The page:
1. There is a terrible arrogance and underlying threat of unpleasantness to come (even violence) when we silence others. People seem to have decided that alongside blocking racist/homophobic opinions that it is acceptable to silence others because they offend you in any way. Thus if I don’t like what you say you have no right to express the thought in person or online or through written media. A slippery slope. While freedom of the press and expression has been an excuse to get away with some questionable behaviour even this is better than having people silenced by governments/media outlets/public forums/universities. Where will it end? We have to learn to listen and engage with those we do not agree with/like or yesterday’s post about war/Syria takes an even darker turn.

  2. Sister you set forward a good argument. Still I can’t help feel compassion for the troubled women who must run the gauntlet past protestors into abortion clinics. These women are sick at heart and have not made their decisions lightly. Who are we to sit in judgement?

    • I must emphasize, yet again, that my post was about the undermining of civil lberties and used the example of Ealing Council’s decision as an illustration. I can’t speak for those protesting outside the clinic, but I would imagine that they are deeply concerned for the women having abortions as well as for the children being aborted. The two things go together. The only photographs I have seen show a placard offering help and information about alternatives, with three people praying the rosary behind it.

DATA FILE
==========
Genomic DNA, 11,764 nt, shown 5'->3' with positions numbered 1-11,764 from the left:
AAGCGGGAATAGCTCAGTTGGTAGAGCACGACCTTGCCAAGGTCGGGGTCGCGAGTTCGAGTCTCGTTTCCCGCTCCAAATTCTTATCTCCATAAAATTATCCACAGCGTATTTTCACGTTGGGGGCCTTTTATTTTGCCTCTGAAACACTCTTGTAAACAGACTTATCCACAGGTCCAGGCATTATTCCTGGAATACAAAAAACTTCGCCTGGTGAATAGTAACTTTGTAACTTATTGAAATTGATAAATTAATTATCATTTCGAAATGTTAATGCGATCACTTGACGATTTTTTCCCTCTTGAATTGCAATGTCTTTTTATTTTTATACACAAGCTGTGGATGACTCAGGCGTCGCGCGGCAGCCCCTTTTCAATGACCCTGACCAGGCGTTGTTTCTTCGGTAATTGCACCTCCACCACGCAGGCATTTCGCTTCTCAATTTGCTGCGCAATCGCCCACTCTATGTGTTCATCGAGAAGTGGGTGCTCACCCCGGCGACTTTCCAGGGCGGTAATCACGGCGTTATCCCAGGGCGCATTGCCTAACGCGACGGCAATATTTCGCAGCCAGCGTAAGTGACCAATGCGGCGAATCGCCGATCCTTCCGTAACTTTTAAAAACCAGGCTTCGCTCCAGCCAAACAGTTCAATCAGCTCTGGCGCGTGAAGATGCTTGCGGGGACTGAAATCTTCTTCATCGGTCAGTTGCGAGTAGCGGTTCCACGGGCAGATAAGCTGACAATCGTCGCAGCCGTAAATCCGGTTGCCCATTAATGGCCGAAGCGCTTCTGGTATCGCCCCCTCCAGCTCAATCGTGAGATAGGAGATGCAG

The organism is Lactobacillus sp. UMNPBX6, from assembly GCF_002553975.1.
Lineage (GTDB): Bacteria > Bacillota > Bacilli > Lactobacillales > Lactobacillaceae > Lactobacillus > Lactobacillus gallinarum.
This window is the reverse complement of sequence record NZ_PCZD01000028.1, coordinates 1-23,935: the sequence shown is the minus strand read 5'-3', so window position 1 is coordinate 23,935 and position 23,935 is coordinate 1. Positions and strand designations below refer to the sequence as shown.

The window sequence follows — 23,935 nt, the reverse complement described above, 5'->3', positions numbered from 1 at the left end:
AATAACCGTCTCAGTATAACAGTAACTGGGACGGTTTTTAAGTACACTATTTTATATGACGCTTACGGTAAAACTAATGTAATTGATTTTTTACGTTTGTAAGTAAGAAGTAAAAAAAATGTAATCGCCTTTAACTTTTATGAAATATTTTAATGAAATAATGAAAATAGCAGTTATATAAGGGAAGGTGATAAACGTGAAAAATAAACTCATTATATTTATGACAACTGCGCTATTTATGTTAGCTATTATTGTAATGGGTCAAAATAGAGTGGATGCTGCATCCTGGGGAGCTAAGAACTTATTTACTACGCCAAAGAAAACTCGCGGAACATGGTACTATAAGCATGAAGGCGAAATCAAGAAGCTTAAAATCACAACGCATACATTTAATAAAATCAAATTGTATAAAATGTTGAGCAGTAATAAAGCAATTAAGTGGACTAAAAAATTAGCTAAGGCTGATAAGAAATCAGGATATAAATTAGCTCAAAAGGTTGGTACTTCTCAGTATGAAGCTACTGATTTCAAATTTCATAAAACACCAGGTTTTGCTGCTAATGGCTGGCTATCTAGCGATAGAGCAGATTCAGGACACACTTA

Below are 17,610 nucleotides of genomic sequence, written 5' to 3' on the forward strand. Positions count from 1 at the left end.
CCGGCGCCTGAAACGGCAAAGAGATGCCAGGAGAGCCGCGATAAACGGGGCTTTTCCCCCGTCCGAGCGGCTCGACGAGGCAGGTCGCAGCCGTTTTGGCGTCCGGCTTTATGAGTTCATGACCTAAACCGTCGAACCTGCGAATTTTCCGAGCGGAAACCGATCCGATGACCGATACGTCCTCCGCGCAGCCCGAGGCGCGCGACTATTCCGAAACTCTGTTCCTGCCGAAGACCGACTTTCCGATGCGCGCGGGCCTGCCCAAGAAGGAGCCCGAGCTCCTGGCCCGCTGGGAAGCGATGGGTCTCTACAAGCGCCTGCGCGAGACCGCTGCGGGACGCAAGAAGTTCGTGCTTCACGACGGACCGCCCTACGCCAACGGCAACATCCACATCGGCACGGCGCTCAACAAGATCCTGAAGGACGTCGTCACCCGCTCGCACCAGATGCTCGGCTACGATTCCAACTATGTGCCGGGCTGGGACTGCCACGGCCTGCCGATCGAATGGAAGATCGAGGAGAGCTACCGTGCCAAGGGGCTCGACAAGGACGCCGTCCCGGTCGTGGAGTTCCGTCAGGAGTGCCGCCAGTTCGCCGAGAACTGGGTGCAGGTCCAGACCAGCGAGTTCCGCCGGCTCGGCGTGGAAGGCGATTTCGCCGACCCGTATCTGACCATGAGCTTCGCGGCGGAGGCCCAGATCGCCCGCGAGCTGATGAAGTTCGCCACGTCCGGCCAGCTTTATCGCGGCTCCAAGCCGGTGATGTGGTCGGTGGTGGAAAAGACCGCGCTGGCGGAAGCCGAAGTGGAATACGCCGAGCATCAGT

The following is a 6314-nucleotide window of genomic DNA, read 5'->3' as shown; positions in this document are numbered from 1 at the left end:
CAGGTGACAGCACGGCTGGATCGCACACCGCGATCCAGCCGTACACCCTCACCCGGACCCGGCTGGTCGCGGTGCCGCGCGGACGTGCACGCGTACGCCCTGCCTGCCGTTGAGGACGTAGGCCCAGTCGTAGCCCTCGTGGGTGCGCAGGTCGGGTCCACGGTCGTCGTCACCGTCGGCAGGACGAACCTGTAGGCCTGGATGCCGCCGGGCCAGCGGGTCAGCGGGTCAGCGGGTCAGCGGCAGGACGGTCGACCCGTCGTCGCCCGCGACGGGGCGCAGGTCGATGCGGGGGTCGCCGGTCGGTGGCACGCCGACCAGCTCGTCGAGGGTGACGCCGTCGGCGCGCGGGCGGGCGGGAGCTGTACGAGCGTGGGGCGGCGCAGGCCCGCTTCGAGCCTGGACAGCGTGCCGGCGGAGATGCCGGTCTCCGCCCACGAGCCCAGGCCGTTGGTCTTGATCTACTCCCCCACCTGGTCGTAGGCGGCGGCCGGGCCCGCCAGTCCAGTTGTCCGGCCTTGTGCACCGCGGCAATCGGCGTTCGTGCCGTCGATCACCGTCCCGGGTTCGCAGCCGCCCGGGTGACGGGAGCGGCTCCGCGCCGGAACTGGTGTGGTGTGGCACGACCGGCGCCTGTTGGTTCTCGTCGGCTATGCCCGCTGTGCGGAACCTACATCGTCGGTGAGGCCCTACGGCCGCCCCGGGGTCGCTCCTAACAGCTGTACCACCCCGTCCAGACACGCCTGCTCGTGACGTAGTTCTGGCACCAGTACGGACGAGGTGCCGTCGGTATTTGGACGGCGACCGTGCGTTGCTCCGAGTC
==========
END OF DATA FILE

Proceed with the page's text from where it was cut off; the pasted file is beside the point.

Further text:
3. You make some very important points Dane Catherine, especially that of the right to peaceful protest. We at our parish church are regularly at the receiving end of the opposite to the scenario you identify. At least twice yearly we have a small group of women gather on the church steps with banners protesting their right to choose and in retaliation to Catholics protesting outside the local abortion clinic.

    This is an interesting and quite unsettling tactic. Like you I disagree with abortion and do not see how an individual’s right to decide about their own body supersedes the right of the unborn child to life. I have never however stood on the steps of an abortion clinic as I believe that is confrontational and not a constructive pr persiasive way of addressing the issue.

    Being confronted in this way on my way to mass on my parish steps demonstrates to me just how confrontational this is and how destructive for dialogue and persuasion.